3. A similar case in point occurs elsewhere in the genealogy. After the Babylonish captivity, the two lines of Solomon and Nathan, the sons of David, unite in the generations of Salathiel and Zorobabel, and thence diverge again in the sons of the latter, Abiud and Resa. Hence, as Salathiel in Matthew, was the son of Jechoniah, or Jehoiachin, who was carried away into captivity by Nebuchadnezzar, so in Luke Salathiel must have been the grandson of Neri, by his mother's side *.

4. The evangelist himself has critically distinguished the real from the legal genealogy, by a parenthetical remark: Inσovç― ων (ώς ενομίζετο, υἱος Ιωσηφ, [αλλ' οντως]) υἱος του Ήλι. “ JESUS-being (as was reputed, the son of Joseph, [but in reality]) the son of Heli," or his grandson by the mother's side; for so should the ellipsis involved in the parenthesis be supplied.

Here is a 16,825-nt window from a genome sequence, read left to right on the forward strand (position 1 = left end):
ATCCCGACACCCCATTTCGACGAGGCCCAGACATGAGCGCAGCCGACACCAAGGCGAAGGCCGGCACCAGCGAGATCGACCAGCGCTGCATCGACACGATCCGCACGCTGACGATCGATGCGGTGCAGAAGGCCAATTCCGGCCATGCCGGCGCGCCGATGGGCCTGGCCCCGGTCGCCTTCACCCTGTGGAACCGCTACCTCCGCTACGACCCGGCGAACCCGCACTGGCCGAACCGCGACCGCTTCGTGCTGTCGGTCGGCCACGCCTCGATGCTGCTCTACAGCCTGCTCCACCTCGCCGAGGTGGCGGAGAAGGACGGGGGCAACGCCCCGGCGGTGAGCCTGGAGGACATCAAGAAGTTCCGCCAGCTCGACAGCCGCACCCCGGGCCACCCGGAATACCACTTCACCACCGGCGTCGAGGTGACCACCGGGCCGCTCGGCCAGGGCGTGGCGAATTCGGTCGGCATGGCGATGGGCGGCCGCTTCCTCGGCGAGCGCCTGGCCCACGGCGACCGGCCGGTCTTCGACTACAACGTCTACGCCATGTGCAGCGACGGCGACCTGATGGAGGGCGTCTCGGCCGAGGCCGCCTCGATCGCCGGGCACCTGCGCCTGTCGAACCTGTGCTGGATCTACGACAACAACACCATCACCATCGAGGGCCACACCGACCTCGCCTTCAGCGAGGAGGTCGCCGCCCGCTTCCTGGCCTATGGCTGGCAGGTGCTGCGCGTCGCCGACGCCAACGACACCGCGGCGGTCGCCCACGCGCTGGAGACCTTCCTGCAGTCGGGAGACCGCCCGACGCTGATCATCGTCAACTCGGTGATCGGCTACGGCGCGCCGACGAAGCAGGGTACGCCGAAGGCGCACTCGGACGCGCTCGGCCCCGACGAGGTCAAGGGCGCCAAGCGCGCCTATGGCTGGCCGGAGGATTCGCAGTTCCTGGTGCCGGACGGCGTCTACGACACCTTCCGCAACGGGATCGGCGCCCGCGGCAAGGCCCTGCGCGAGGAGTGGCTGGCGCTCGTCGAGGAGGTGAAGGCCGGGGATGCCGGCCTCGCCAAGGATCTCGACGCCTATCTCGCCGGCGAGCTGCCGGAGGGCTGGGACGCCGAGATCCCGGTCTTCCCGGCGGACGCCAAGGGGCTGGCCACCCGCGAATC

5. It has been objected, that Elizabeth being " of the daughters of Aaron," Luke i. 5, "Mary, her cousin," verse 36, must have been so too. And so Gregory Nazianzen states:

εκ Μαρίας

Ληνίδης. Μαριαμ γαρ αφ' αίματος γεν Ααρων,

Μαρτυς δ' αγγελος άμμιν.

"[CHRIST was born] of Mary,

A daughter of Levi. For the angel is our witness,
That she was of the blood of Aaron."

Doctor Barret, in his curious fac-simile of a most ancient fragment of Matthew's Gospel, found in the library of Trinity College, Dublin, published 1801, has brought some satisfactory arguments to prove, that the wife of Jechoniah, and the mother of Salathiel, was the celebrated Susanna, the subject of the apocryphal book. See his Prolegomena, p. 38, 39.